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Universal banks winning battle for hedge business


Date: Thursday, January 8, 2009
Author: Laurence Fletcher and Olesya Dmitracova, Reuters Dealtalks

Broker-dealers such as Morgan Stanley and Goldman Sachs are losing out in the battle for hedge funds' dwindling pool of assets, as funds seek out banks with diverse sources of funding in a major shake-up of prime broking.

The collapse of investment bank Lehman Brothers (LEHMQ.PK: Quote, Profile, Research) in September shocked hedge funds, as those with accounts at Lehman when it sought bankruptcy protection had those assets frozen and risked being unable to close trades.

"The Lehman bankruptcy ... led many hedge funds to flee the two largest prime brokers, Morgan Stanley and Goldman, for the perceived safety of the universal banks," said BersteinResearch analyst Brad Hintz in a note.

Prime brokers make money by charging hedge funds fees for providing financing for trading and settlement of trades.

Credit Suisse (CSGN.VX: Quote, Profile, Research), whose operations include a large wealth management unit as well as prime broking, saw balances in its prime brokerage unit grow 50-60 percent last year compared with 2007, a source familiar with the business said.

Roy Martins, the bank's head of international prime services, said: "There was a peak in terms of business in September and October. All the clients we took on had existing relationships and dialogues with us as they were clients we had been targeting anyway."

Deutsche Bank (DBKGn.DE: Quote, Profile, Research), backed up by its big retail bank, has also benefited from an influx of business in its prime brokerage in the last six months, a source close to the bank said.

But Morgan Stanley (MS.N: Quote, Profile, Research) revealed in December that its prime brokerage unit, long a profit engine, saw client balances fall 65 percent in the year to November, although it said it was seeing some hedge funds wanting to move back.

And another broker-dealer, Goldman Sachs (GS.N: Quote, Profile, Research), said prime brokerage balances had fallen in the fourth quarter, adding that it might have lost some market share, although the business still posted a record net revenue of $3.4 billion.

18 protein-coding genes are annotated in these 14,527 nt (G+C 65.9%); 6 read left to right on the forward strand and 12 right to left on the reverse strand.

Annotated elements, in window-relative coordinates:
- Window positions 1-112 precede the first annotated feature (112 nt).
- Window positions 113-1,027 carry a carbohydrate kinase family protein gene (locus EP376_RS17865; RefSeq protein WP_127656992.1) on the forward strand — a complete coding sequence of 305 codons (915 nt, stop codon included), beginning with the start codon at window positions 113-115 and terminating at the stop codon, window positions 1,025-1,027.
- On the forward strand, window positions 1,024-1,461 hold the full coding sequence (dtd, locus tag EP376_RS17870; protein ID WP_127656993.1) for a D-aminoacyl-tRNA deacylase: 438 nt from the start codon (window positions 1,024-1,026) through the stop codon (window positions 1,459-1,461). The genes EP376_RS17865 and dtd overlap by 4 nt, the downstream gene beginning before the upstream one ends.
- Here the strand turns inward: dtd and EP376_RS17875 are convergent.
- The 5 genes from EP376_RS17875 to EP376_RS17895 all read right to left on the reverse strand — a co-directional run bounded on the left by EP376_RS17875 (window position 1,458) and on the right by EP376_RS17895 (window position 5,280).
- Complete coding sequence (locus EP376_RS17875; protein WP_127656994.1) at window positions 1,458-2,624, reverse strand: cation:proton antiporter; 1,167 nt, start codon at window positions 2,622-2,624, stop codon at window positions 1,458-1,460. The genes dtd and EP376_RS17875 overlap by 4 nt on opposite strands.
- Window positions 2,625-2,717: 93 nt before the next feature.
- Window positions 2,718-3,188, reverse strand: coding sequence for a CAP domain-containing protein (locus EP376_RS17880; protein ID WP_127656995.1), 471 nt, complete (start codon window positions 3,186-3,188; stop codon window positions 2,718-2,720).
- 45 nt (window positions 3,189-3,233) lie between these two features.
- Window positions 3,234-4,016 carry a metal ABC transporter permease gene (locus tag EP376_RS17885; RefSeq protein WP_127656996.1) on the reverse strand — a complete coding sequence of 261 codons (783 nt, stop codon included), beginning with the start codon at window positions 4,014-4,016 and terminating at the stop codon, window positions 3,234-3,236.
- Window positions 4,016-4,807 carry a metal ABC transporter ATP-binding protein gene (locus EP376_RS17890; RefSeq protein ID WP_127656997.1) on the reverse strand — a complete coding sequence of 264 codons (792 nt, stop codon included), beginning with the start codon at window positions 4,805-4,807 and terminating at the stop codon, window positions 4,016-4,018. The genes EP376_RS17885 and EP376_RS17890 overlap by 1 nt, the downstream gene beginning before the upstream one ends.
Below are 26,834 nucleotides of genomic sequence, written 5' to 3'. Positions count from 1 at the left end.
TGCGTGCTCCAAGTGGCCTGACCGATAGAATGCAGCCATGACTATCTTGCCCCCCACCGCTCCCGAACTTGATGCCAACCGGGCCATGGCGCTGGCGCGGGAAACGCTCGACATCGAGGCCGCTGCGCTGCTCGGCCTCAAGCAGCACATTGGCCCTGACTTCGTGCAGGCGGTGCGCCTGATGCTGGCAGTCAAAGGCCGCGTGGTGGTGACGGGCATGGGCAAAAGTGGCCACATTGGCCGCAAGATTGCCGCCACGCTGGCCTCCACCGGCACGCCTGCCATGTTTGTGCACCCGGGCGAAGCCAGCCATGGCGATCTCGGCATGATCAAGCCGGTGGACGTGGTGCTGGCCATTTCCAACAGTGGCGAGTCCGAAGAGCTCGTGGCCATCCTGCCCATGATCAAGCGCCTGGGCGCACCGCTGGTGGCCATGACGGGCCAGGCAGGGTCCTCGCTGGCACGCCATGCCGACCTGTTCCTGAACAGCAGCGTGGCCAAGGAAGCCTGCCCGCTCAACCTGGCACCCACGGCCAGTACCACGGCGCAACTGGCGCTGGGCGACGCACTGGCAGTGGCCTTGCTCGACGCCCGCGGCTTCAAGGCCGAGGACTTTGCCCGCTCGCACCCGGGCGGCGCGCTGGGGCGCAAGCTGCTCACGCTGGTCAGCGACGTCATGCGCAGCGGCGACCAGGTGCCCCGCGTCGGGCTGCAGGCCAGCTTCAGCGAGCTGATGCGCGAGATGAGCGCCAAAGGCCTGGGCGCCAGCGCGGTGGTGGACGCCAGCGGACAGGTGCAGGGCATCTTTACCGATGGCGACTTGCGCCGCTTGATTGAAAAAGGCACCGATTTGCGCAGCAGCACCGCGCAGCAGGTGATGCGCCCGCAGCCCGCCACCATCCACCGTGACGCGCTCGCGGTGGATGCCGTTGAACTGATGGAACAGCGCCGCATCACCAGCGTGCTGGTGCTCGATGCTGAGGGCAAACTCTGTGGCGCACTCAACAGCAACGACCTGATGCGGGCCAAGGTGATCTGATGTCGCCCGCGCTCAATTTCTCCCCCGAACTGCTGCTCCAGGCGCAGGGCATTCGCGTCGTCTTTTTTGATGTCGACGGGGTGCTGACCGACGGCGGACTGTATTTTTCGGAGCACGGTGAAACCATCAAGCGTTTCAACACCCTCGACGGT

QUALITY NOT QUANTITY

Some hedge funds are also cutting back the number of their prime brokers and are focusing on the soundest counterparties.

Dealing with a large number of prime brokers is no guarantee of safety, as having even a small proportion of assets with a collapsed prime broker can make it harder to calculate a fund's net asset value and return cash to investors.

"Hedge funds have become transient, they are moving their business around now," said Nick Roe, global head of prime finance at Citigroup (C.N: Quote, Profile, Research), which saw strong growth in prime brokerage revenue in the third quarter to end-September.

"Some larger hedge funds that had three or four prime brokers are now slimming down to one or two... Balance sheet (strength) is a relatively rare commodity and so is a differentiator when picking the right prime broker," he added.

The prime brokerage industry as a whole is feeling the pinch as assets in the once white-hot hedge fund industry shrink.

Having hit $2.65 trillion a year ago, according to HedgeFund Intelligence, boosted by inflows from investors such as pension funds, funds are now facing a double whammy of performance losses of around 20 percent in 2008 and year-end outflows predicted by some commentators at between a quarter and a third.

Analysts at Morgan Stanley expected industry assets to have fallen to $1.4 trillion by the end of 2008.

And another wave of redemptions could hit this year if bad news continues and funds that have put limits on investor outflows hand clients back their cash.

However, despite this contracting base of potential clients, prime brokers are still anxious to avoid funds that could borrow from them and then run up heavy losses in current volatile and illiquid markets.

"We continue to be selective. There are a lot of clients out there with business models that aren't robust enough," said Martins at Credit Suisse. (Additional reporting by Douwe Miedema; Editing by David Cowell)